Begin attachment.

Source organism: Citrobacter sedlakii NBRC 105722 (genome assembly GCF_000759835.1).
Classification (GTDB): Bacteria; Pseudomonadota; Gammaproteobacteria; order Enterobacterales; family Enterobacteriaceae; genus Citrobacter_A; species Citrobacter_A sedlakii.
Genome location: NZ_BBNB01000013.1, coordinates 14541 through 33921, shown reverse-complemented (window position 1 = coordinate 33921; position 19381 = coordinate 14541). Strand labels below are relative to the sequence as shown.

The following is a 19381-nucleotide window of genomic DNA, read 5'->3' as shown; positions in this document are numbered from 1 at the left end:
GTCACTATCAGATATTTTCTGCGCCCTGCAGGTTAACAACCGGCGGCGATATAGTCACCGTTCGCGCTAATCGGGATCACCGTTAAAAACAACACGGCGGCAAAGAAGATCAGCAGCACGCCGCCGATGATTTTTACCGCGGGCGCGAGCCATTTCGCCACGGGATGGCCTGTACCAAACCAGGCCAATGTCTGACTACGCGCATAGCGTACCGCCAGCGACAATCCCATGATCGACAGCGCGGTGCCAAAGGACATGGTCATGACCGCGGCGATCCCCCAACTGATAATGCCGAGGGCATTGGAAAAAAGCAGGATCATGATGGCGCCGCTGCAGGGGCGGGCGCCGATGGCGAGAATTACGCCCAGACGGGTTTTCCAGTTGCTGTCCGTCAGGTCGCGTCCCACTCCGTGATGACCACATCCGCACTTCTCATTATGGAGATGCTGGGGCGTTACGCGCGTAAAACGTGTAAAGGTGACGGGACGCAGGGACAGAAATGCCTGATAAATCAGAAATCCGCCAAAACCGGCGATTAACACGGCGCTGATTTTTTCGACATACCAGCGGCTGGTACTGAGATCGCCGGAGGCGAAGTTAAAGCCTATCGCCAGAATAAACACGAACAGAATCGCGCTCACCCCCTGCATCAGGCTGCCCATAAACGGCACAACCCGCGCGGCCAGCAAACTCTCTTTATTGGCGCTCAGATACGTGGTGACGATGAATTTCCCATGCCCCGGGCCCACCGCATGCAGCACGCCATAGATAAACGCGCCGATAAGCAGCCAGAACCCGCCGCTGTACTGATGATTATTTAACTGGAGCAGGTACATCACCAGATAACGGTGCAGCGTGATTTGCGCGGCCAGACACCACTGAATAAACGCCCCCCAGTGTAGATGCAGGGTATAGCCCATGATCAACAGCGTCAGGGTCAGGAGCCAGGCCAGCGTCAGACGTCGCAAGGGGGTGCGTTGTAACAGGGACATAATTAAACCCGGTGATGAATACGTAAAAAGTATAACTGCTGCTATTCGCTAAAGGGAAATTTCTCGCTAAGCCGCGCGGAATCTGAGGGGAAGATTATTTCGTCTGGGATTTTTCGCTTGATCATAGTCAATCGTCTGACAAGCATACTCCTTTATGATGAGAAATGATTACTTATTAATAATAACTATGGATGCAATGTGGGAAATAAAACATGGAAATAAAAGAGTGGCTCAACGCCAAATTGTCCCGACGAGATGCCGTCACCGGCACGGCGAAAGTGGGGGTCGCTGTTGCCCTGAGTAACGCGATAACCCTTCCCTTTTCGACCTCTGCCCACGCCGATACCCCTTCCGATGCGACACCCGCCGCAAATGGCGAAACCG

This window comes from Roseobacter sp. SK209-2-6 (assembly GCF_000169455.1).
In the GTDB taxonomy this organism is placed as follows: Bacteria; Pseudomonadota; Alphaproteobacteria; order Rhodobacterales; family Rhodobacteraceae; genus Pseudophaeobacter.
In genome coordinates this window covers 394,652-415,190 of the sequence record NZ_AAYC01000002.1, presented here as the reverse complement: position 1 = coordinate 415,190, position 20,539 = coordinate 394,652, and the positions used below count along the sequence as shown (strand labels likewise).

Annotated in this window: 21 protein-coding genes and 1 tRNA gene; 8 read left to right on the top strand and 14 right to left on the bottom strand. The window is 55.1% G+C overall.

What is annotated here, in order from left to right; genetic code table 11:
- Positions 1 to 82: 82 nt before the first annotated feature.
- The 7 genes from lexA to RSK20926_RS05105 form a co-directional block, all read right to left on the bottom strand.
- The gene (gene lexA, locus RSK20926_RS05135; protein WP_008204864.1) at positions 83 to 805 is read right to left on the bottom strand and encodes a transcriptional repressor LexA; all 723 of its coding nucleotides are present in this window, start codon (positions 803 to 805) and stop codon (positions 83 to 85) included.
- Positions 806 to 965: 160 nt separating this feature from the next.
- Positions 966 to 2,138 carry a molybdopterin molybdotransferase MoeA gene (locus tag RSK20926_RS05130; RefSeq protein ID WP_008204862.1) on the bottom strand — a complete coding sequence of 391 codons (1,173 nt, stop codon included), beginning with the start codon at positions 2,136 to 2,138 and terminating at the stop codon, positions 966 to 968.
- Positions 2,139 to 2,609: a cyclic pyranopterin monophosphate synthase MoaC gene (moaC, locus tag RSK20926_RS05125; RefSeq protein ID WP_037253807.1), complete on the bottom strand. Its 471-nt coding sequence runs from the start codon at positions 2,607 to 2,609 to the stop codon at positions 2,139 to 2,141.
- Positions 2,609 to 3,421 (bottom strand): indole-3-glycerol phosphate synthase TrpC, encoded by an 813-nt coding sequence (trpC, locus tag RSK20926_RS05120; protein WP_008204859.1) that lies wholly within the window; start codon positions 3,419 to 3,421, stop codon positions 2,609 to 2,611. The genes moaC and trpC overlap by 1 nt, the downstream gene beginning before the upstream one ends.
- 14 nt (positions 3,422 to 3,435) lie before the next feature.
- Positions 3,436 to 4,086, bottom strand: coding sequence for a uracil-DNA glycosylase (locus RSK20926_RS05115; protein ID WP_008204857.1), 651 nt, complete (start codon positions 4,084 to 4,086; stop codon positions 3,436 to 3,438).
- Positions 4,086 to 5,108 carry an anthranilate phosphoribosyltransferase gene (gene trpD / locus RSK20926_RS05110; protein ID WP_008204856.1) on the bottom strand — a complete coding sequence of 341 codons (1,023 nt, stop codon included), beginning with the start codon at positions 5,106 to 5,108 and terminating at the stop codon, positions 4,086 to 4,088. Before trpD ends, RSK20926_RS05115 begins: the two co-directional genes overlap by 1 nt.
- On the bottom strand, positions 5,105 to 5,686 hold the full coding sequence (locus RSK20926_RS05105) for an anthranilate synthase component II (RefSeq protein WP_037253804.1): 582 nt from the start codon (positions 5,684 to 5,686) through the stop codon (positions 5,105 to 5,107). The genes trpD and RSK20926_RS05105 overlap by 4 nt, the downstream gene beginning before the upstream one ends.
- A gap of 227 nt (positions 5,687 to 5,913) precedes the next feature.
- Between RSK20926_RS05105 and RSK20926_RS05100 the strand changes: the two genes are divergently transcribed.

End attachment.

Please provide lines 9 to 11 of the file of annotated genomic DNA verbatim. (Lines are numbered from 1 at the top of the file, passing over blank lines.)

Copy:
Annotated in this window: 21 protein-coding genes and 1 tRNA gene; 8 read left to right on the top strand and 14 right to left on the bottom strand. The window is 55.1% G+C overall.

What is annotated here, in order from left to right; genetic code table 11:
- Positions 1 to 82: 82 nt before the first annotated feature.